New York & London: Macmillan & Co., 1894. Two volumes. 8vo. xx, 560; xvi, 587 pp. SECOND EDITION. Text illustrations. Original publisher’s cloth, an exceptionally good copy. Ownership signature of the writer and electrical engineer F[ranz] J[osphe] Dommerque. Item #15390
Scarce second edition of Heaviside’s collected works in all aspects of electricity, practical and theoretical. First printed two years earlier, many of the papers had originally appeared in the Philosophical Magazine and The Electrician. He deals with “theoretical aspects of problems in telegraphy and electrical transmission, making use of an unusual calculatory method called operational calculus, now better known as the method of Laplace transforms, to study transient currents in networks. His work on the theory of the telephone made long-distance service practical” (Encyclopedia Britannica).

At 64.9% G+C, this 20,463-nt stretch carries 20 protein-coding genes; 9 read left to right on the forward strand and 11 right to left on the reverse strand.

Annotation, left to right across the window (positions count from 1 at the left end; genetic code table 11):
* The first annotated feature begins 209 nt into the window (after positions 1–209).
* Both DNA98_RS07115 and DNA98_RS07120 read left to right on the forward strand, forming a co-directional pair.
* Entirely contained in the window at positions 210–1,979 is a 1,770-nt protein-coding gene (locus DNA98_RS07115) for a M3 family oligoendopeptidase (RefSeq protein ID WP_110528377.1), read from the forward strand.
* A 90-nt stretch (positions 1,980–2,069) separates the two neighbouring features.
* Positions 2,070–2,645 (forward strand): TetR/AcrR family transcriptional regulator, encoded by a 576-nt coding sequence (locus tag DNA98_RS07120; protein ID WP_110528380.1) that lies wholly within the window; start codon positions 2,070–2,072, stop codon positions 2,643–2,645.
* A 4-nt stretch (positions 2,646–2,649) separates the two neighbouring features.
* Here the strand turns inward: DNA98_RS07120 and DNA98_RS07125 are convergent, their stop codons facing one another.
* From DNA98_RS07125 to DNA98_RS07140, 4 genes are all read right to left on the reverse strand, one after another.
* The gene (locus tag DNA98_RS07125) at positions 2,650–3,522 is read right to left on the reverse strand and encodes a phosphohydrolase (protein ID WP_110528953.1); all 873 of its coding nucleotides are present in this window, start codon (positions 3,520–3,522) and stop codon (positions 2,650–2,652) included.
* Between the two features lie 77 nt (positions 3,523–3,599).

Heaviside (1850-1925) was a self-taught electrical engineer, physicist and mathematician. He became “an expert in mathematical physics and played an important role in the development of the electro-magnetic theory of James Clerk Maxwell and in its practical applications” (DSB). He anticipated employment of Laplace and Fourier transforms in electrical engineering, and was the first to formulate the mathematical equations for use in telegraphy. He was elected an honorary member of the Institute of Electrical Engineers, from whom he was awarded the first Faraday Medal, as well as a Fellow of the Royal Society.